The hippopotamus is one of the most powerful animals on the planet. Hippos are the third-largest land animals and are native to Africa. When many of us think of hippos, we imagine a big gray blob hanging out in the water and relaxing in the sun. However, you might be surprised to find out that hippos are actually far more interesting than we may have initially assumed.
Are you ready to discover everything there is to know about hippos? Let’s learn all about the hippo’s lifespan, their life cycle, and other fascinating facts!
Crash Course On Hippos
The hippopotamus is a semi-aquatic mammal native to Africa. It is one of only two species in the Hippopotamidae family, the other being the common or river hippo and the pygmy hippo. The river hippo is the larger of the two, with the majority of its population situated in Sub-Saharan Africa.
The common hippo, along with the elephant and rhinoceros, is one of the largest creatures on the globe. A full-grown male can weigh up to 7,000 pounds. A female hippo will typically weigh around 3,000 pounds.
Hippos live in rivers, lakes, and mangrove swamps, where territorial males rule over stretches of water and herds of five to thirty cows and calves. While you will almost always encounter hippos in the water, they actually cannot swim or float. However, hippos can hold their breath for up to 5 minutes. That’s ample time to wander along the lake and riverbed bottoms. Often, only their eyes will be visible, but they will always stay in shallow water during their time in rivers and lakes.
Now that we better understand hippos, let’s find out about the hippo’s lifespan.
How Long Do Hippos Live?
The average hippo’s lifespan is 40-50 years. Donna the hippo was once one of the oldest captive hippos. She died in 2012, at the age of 61, at the Mesker Park Zoo in Evansville, Indiana, in the United States. Bertha, the oldest known hippo, has lived at the Manila Zoo in the Philippines since it opened in 1959. Her age was reported to be 65 when she died in 2017.
As we can see, the lifespan of hippos greatly increases when they are living in captivity in comparison to life in the wild. This is because, in captivity, they don’t have to deal with as many external threats or forage for their food. With all of this knowledge on the hippo lifespan, let’s jump into their amazing life cycle.
The Average Hippo Life Cycle
A hippo’s life cycle includes multiple distinct and unique phases. Let’s explore these stages in more detail below.
The hippo’s gestation period is around eight months. Baby hippos weigh between 25 and 50 kg (55 and 110 lbs) when they are born in the water. To take their first breath, they must swim to the surface. The mother usually only gives birth to one calf. However, they can give birth to twins sometimes. At about three weeks, hippos will finally stop nursing and begin to eat grass. Soon after giving birth, the mother and child join hippo schools that offer some protection from crocodiles, lions, and hyenas.
Hippo calves will never stray far from their mothers. They may feed and even play all on their own. However, they will still always come back to their mother. In fact, hippos do not leave their mothers until they are completely mature, which is around the age of 7-8 years. When the baby hippos are old enough, their mother will teach them to swim. Baby hippos can only stay underwater for a half minute. Mother hippos must safeguard their offspring from male hippos as well. Grown males do not attack the babies on land, but they will attack and frequently kill newborn hippos in the water.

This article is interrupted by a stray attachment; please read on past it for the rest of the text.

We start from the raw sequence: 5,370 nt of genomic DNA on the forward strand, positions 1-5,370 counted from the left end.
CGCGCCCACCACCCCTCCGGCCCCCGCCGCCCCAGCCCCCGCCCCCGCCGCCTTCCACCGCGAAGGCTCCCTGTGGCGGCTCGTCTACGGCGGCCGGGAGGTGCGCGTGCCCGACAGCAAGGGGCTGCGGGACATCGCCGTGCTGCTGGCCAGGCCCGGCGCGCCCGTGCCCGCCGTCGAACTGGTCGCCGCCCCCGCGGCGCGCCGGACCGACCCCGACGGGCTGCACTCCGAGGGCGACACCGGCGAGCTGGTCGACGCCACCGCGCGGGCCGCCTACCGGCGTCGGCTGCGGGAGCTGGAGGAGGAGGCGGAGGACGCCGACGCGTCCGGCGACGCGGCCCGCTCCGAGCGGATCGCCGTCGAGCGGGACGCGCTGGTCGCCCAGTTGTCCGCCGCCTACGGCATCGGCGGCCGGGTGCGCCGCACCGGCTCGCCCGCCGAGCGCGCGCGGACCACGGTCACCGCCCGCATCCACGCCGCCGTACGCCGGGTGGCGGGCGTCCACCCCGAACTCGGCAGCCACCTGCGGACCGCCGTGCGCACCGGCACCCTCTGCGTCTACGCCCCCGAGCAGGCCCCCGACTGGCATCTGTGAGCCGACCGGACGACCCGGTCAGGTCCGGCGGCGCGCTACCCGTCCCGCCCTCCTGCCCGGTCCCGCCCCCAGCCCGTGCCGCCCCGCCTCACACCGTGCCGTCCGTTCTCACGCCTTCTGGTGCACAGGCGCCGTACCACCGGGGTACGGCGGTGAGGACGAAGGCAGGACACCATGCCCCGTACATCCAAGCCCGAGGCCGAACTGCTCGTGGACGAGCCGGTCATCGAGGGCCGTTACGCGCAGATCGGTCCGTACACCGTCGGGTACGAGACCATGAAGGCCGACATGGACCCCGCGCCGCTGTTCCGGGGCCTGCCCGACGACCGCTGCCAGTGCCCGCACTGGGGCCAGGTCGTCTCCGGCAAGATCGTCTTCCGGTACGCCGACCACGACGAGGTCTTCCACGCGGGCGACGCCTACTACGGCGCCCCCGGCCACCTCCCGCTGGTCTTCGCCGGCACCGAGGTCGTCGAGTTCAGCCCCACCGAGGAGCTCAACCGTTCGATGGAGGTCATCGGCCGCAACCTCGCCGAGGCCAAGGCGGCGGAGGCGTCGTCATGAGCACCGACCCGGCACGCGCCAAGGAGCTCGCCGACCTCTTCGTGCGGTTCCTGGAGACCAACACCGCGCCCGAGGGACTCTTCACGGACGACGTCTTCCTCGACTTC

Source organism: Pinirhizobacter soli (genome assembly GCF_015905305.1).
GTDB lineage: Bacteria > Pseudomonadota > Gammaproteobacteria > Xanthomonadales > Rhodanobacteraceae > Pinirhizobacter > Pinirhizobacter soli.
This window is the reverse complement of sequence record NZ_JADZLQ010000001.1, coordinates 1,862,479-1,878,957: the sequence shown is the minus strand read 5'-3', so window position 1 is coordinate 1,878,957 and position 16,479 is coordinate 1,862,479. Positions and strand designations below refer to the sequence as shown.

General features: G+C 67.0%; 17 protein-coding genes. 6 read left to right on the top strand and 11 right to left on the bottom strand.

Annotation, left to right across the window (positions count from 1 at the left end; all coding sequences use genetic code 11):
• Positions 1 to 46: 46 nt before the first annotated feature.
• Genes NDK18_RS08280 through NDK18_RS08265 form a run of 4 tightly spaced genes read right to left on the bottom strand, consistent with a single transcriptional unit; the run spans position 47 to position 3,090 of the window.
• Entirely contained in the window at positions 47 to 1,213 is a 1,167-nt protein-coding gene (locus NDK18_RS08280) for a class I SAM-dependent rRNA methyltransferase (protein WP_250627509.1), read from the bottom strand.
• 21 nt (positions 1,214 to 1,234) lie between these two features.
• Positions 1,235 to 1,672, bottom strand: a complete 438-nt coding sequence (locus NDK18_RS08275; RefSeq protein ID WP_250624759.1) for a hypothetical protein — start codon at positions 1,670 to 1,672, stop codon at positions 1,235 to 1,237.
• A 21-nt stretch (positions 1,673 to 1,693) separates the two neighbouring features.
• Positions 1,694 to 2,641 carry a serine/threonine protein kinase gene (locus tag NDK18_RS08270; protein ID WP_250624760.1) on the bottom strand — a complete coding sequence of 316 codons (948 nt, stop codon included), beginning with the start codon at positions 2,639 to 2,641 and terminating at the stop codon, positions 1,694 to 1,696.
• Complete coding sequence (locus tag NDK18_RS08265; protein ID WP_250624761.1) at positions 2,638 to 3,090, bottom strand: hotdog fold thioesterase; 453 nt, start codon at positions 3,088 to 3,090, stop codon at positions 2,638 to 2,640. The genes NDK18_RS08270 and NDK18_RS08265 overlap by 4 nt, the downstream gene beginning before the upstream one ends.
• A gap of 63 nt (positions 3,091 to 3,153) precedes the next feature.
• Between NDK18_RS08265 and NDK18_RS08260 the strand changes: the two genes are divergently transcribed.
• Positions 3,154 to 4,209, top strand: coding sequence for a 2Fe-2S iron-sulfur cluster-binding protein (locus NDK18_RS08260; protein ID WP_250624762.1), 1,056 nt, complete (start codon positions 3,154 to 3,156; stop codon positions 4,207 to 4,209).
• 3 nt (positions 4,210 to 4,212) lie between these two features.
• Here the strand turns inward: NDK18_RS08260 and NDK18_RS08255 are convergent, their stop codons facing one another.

As the babies grow into adults, the females are ready to mate as young as three or four years old, but usually not until they are five or six years old. Males develop more slowly and are ready to breed at around 7.5 years old. This is the age when they will finally leave their mother. Boy hippos frequently find a flock of hippos that has just lost its leader and take over as the group’s leader. The girls, on the other hand, will join their mate pack.
Factors That Impact The Hippo Lifespan
The Hippopotamus population has been falling over the previous ten years for a number of causes. Though the IUCN Red Categorize does not list these animals as endangered, pygmy hippos are considered endangered, while common hippos are classed as vulnerable. According to the IUCN, between 115,000 and 130,000 common hippos are left in the wild.
Let’s take a look at some of the biggest factors that impact the hippo’s lifespan:
- Hunting: Hippo poaching for their ivory canine teeth and flesh is one of the most serious threats to their existence. Both species have large lower canine incisors, which attract illicit hunting and trapping in addition to their meat. Humans eat both the common and pygmy hippos and use their skins to make jewelry and other goods.
- Habitat loss: Large-scale construction near wetland regions, as well as water diversion for agricultural uses, have resulted in severe habitat loss for hippos. In order to keep its hide moist, the amphibious common hippo needs access to a permanent body of water. When droughts and development obliterate rivers and lakes, it faces additional obstacles.
- Human conflicts: Every year, hundreds of hippos are killed to reduce human-wildlife conflict. The destruction of wetlands and woods to make way for farming and houses often forces both species to graze on human-occupied lands. To protect their land, farmers have been known to kill hippos.
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